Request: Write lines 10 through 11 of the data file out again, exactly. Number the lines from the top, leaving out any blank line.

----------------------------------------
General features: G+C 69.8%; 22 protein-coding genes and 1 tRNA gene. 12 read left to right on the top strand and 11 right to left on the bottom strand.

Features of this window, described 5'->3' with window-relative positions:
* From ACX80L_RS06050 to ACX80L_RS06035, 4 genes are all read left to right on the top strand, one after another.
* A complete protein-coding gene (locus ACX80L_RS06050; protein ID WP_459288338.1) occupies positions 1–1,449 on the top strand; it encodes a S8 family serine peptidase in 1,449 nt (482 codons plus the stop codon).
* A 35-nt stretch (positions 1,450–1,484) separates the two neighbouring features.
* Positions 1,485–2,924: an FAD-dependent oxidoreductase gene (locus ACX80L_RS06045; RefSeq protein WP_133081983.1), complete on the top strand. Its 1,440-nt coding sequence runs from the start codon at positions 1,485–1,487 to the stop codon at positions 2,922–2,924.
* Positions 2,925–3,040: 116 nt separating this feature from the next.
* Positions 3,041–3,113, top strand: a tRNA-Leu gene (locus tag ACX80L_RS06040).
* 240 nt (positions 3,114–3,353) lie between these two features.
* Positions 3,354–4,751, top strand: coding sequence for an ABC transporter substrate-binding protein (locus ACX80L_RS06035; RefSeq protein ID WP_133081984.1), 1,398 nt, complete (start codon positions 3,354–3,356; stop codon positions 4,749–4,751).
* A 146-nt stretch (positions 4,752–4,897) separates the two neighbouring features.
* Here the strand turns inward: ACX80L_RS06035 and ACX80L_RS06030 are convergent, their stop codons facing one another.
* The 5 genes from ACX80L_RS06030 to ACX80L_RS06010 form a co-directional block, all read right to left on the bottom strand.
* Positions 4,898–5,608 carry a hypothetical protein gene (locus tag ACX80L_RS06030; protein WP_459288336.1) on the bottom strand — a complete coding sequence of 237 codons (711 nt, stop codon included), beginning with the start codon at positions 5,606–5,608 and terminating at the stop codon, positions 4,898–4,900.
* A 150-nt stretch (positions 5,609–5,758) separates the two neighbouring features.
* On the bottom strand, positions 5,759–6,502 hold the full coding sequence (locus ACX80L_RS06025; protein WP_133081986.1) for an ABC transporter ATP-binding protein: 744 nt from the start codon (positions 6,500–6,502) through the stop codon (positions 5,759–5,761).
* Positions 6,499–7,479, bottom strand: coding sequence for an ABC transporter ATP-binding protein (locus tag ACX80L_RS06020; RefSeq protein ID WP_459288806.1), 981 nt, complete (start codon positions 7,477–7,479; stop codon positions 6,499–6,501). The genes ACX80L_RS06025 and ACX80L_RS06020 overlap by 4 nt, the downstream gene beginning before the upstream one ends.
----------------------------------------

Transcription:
* Positions 3,354–4,751, top strand: coding sequence for an ABC transporter substrate-binding protein (locus ACX80L_RS06035; RefSeq protein ID WP_133081984.1), 1,398 nt, complete (start codon positions 3,354–3,356; stop codon positions 4,749–4,751).
* A 146-nt stretch (positions 4,752–4,897) separates the two neighbouring features.